Thursday, April 14, 2016

Kuklík's "Czech Law in Historical Contexts"

Jan Kuklík, the director of the Institute of Law History, Faculty of Law at Charles University, Prague.has posted Czech Law in Historical Contexts, with Karolinum Press, which is distributed in the United States by the University of Chicago Press:
The legal system of the present-day Czech Republic cannot be understood without sufficient knowledge of its historical roots and evolution. Kuklík traces the development of Czech law from its origins as a form of Slavic law to its current position, reflecting the influence of both Roman law and the legal systems of neighboring countries. The twentieth century is of particular importance due to the establishment of an independent Czechoslovakia in 1918 and its split in 1993 into the Czech Republic and the Slovak Republic. It was a century encompassing periods of democratic as well as totalitarian regimes, and major political, ideological, economic, and social changes, making Czech Law in Historical Context an ideal case study for researchers interested in the transition of democratic legal systems into totalitarian regimes, and vice versa.
TOC after the jump.
Introductory remarks
1. Beginnings of the Czech state and law
2. Development of law during the era of the Luxemburgs until 1419
3. The Hussite period
4. Law during the Estate Monarchy
5. Law during the Age of Absolution
6. Enlightened Absolutism
7. Codification of Austrian civil law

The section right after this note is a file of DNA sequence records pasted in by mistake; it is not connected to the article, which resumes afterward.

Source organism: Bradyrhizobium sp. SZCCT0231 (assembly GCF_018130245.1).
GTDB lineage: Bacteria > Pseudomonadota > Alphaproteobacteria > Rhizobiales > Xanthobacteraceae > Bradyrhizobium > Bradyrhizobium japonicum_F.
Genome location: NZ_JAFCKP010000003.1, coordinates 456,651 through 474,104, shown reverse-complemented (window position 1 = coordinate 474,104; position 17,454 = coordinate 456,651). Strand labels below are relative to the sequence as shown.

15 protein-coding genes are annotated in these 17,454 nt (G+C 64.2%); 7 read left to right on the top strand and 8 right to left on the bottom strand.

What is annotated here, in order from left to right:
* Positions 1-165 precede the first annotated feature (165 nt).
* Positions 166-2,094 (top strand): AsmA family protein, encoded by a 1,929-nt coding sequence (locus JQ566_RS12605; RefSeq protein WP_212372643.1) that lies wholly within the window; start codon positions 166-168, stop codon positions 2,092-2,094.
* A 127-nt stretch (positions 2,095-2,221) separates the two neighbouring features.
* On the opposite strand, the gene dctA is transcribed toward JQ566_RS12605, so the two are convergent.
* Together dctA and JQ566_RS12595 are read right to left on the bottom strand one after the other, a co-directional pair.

8. Austrian constitutional development 1848-1914 and Czech national movement
9. Austrian legal development 1848-1918
10. The break-up of the Habsburg Empire and the establishment of Czechoslovakia
11. Continuities and discontinuities in the initial period of Czechoslovak legal development
12. Constitutional development of the First Czechoslovak Republic
13. Legal aspects of national minorities
14. Changes in Czechoslovak law 1918-1938
15. The Munich Agreement and the Protectorate of Bohemia & Moravia
16. Re-establishment of Czechoslovakia in pre-Munich borders
17. Presidential decrees (so-called Beneš decrees)
18. The Third Czechoslovakia Republic 1945-1948
19. May Constitution of 1948 and the political system of the People’s Democracy
20. Changes in Czechoslovak legal system 1948-1960
21. Political trials and other forms of persecution
22. Changes in land law - forced collectivization
23. Social security and labor law
24. The Socialist Constitution of 1960
25. Recodification of criminal law in the 1960s
26. New civil law of the 1960s